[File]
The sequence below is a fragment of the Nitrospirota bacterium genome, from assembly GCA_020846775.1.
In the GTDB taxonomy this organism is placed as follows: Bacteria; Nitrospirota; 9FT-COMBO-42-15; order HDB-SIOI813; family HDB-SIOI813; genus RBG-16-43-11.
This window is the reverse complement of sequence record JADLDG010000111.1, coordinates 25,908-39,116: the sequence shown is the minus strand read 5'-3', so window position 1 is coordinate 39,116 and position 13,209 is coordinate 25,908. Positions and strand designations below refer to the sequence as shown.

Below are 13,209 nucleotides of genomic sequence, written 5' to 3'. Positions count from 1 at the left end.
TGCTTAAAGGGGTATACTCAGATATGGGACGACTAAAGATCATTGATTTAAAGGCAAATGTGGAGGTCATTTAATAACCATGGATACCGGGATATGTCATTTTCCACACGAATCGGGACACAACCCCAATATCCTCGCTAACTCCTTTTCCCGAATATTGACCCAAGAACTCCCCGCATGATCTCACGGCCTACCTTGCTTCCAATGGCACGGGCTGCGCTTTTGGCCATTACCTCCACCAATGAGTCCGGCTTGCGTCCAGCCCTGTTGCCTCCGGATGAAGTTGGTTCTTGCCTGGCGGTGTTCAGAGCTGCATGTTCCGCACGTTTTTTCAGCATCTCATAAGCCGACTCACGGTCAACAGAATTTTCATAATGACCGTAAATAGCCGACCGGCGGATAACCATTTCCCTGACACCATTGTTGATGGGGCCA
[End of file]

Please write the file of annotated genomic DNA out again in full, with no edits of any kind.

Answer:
The sequence below is a fragment of the Nitrospirota bacterium genome, from assembly GCA_020846775.1.
In the GTDB taxonomy this organism is placed as follows: Bacteria; Nitrospirota; 9FT-COMBO-42-15; order HDB-SIOI813; family HDB-SIOI813; genus RBG-16-43-11.
This window is the reverse complement of sequence record JADLDG010000111.1, coordinates 25,908-39,116: the sequence shown is the minus strand read 5'-3', so window position 1 is coordinate 39,116 and position 13,209 is coordinate 25,908. Positions and strand designations below refer to the sequence as shown.

Below are 13,209 nucleotides of genomic sequence, written 5' to 3'. Positions count from 1 at the left end.
TGCTTAAAGGGGTATACTCAGATATGGGACGACTAAAGATCATTGATTTAAAGGCAAATGTGGAGGTCATTTAATAACCATGGATACCGGGATATGTCATTTTCCACACGAATCGGGACACAACCCCAATATCCTCGCTAACTCCTTTTCCCGAATATTGACCCAAGAACTCCCCGCATGATCTCACGGCCTACCTTGCTTCCAATGGCACGGGCTGCGCTTTTGGCCATTACCTCCACCAATGAGTCCGGCTTGCGTCCAGCCCTGTTGCCTCCGGATGAAGTTGGTTCTTGCCTGGCGGTGTTCAGAGCTGCATGTTCCGCACGTTTTTTCAGCATCTCATAAGCCGACTCACGGTCAACAGAATTTTCATAATGACCGTAAATAGCCGACCGGCGGATAACCATTTCCCTGACACCATTGTTGATGGGGCCA